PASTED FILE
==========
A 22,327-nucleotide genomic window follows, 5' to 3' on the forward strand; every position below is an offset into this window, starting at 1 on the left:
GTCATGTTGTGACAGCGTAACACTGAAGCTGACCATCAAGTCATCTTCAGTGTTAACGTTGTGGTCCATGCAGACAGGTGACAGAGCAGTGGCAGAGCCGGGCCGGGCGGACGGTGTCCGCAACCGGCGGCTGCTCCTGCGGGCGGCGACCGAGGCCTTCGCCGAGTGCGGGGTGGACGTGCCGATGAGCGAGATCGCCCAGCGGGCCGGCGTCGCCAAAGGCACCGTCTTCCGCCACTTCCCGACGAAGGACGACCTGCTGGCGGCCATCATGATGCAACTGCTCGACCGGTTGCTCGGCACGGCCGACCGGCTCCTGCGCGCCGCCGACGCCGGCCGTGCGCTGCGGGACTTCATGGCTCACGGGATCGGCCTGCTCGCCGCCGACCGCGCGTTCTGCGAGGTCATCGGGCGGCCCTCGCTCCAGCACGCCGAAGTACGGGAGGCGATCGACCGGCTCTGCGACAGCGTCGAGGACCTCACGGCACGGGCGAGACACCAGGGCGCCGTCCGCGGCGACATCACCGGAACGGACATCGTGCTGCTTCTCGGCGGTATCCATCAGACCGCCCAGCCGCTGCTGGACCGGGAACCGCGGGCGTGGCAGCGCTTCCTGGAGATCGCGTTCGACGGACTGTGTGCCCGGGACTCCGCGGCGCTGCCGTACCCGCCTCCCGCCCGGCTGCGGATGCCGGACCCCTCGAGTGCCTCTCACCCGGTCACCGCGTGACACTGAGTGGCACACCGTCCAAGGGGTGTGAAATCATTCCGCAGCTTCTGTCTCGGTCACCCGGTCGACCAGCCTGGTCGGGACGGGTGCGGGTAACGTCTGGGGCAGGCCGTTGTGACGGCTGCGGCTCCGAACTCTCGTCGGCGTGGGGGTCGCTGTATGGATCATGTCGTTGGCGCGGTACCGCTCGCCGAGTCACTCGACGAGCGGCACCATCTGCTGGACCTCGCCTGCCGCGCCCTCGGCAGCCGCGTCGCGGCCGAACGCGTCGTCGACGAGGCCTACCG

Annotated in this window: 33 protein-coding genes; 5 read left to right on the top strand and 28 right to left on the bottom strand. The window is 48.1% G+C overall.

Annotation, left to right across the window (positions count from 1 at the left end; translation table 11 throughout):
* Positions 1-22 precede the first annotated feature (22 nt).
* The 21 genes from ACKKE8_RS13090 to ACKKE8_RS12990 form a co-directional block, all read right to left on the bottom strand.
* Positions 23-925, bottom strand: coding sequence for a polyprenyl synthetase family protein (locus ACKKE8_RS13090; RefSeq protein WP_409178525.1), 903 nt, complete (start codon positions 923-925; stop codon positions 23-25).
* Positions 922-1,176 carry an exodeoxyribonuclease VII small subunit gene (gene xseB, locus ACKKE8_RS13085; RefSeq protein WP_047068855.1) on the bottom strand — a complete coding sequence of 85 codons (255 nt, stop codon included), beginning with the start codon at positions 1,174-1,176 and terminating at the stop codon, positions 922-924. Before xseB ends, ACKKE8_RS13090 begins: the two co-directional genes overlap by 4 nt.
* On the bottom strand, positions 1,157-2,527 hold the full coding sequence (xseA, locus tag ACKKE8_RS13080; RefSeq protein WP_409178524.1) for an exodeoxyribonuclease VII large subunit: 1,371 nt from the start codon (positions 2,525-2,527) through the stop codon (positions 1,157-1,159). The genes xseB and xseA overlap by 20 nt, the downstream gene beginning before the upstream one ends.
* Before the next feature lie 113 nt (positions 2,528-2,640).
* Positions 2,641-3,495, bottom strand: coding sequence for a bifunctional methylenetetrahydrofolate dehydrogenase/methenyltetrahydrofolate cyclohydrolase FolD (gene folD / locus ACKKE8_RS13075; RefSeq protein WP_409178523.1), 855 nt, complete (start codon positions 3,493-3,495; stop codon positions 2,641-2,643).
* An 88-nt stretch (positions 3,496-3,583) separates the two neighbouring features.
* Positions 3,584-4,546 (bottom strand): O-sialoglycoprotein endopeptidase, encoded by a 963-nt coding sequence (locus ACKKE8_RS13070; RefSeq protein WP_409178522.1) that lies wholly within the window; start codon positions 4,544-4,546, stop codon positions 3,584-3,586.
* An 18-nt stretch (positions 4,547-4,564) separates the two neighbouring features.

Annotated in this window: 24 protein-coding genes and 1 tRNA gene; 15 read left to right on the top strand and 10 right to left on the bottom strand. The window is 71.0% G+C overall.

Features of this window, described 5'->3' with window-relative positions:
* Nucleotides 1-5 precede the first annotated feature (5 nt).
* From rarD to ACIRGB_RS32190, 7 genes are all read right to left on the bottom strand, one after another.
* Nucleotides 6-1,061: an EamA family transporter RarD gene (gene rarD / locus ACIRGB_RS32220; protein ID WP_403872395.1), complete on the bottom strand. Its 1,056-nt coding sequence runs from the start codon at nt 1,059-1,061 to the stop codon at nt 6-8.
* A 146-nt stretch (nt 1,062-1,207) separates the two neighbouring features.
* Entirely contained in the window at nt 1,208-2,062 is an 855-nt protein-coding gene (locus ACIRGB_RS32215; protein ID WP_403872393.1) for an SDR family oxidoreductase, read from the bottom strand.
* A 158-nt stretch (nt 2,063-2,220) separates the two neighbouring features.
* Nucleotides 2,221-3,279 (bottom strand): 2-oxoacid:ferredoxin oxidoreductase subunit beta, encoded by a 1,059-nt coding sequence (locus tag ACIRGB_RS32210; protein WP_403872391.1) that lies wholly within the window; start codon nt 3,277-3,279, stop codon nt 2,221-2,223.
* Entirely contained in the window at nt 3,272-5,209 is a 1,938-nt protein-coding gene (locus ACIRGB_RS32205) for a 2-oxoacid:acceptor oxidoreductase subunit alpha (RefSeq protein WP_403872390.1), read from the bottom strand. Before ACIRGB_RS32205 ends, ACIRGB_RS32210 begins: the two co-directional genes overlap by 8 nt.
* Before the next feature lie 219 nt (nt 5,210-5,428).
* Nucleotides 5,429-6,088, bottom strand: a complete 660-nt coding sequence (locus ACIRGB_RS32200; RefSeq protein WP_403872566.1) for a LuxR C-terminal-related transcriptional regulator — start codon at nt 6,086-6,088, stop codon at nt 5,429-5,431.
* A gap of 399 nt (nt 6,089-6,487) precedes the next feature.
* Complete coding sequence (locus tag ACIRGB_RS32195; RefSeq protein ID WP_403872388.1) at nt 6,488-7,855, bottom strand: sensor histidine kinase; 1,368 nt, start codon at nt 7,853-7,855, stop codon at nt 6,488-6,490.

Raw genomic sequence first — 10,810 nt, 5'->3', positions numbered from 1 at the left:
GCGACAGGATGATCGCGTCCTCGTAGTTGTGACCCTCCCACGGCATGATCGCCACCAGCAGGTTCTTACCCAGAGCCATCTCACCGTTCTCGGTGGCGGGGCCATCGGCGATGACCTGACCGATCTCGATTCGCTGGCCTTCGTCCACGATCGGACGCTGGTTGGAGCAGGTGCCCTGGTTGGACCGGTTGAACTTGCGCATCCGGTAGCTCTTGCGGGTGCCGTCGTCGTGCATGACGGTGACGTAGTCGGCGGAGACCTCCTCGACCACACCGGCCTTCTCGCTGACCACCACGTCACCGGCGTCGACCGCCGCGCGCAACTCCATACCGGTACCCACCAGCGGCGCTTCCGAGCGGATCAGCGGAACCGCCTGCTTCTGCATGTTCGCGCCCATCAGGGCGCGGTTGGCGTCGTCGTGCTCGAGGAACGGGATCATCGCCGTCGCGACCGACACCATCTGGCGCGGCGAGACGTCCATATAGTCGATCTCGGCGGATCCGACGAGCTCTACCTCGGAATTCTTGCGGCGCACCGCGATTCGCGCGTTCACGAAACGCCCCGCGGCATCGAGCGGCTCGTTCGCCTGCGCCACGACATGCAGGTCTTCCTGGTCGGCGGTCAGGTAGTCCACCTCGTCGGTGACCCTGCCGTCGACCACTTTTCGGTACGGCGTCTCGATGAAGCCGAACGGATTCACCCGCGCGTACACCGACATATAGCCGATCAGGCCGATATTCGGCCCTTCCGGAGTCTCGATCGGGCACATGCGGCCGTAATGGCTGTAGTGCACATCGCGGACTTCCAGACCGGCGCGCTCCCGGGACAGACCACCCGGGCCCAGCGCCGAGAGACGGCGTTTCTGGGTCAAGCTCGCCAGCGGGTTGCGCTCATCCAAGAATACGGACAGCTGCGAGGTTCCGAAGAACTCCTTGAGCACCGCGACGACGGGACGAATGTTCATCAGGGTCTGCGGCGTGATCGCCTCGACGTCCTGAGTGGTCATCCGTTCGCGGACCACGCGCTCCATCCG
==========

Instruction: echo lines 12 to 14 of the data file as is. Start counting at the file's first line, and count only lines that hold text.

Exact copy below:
* An 88-nt stretch (positions 3,496-3,583) separates the two neighbouring features.
* Positions 3,584-4,546 (bottom strand): O-sialoglycoprotein endopeptidase, encoded by a 963-nt coding sequence (locus ACKKE8_RS13070; RefSeq protein WP_409178522.1) that lies wholly within the window; start codon positions 4,544-4,546, stop codon positions 3,584-3,586.
* An 18-nt stretch (positions 4,547-4,564) separates the two neighbouring features.